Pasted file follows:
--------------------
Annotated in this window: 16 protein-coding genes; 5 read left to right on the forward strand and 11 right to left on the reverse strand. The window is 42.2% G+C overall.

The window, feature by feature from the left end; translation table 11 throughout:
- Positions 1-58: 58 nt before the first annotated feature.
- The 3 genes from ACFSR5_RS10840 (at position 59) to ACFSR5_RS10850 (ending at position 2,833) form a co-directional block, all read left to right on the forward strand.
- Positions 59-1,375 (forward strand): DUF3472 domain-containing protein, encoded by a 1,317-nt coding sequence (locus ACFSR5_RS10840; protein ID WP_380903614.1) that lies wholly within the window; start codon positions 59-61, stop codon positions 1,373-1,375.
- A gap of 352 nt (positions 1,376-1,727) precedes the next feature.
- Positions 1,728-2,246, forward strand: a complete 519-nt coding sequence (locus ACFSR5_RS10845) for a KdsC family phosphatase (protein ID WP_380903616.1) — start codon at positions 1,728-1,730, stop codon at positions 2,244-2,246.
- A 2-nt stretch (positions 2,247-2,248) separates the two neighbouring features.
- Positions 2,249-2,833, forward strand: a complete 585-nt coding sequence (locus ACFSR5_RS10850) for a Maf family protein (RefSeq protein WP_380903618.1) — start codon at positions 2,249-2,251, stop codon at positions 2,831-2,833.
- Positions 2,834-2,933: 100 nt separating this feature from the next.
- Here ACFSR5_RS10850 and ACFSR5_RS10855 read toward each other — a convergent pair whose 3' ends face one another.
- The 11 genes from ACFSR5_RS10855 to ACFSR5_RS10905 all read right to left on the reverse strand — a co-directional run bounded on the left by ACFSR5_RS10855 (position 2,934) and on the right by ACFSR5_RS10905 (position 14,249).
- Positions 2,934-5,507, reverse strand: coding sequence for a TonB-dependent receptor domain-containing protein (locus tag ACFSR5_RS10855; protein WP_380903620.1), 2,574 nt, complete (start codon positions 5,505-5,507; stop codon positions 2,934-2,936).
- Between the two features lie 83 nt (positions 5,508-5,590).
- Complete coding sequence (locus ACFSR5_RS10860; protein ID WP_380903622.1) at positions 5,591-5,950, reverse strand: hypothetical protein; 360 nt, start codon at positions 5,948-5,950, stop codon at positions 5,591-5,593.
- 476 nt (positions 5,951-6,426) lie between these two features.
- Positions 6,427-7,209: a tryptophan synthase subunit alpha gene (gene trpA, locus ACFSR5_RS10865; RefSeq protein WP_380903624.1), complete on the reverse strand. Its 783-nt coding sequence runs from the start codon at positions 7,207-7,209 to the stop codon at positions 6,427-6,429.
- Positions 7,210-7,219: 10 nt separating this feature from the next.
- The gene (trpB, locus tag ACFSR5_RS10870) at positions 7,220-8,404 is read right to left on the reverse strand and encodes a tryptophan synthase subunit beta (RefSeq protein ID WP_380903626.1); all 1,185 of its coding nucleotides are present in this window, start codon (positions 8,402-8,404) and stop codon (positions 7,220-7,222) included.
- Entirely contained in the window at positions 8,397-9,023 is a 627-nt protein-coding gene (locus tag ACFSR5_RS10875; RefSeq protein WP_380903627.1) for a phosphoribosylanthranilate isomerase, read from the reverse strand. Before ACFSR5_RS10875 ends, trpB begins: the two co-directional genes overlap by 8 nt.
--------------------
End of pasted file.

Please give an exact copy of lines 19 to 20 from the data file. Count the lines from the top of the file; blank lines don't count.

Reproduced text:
- The gene (trpB, locus tag ACFSR5_RS10870) at positions 7,220-8,404 is read right to left on the reverse strand and encodes a tryptophan synthase subunit beta (RefSeq protein ID WP_380903626.1); all 1,185 of its coding nucleotides are present in this window, start codon (positions 8,402-8,404) and stop codon (positions 7,220-7,222) included.
- Entirely contained in the window at positions 8,397-9,023 is a 627-nt protein-coding gene (locus tag ACFSR5_RS10875; RefSeq protein WP_380903627.1) for a phosphoribosylanthranilate isomerase, read from the reverse strand. Before ACFSR5_RS10875 ends, trpB begins: the two co-directional genes overlap by 8 nt.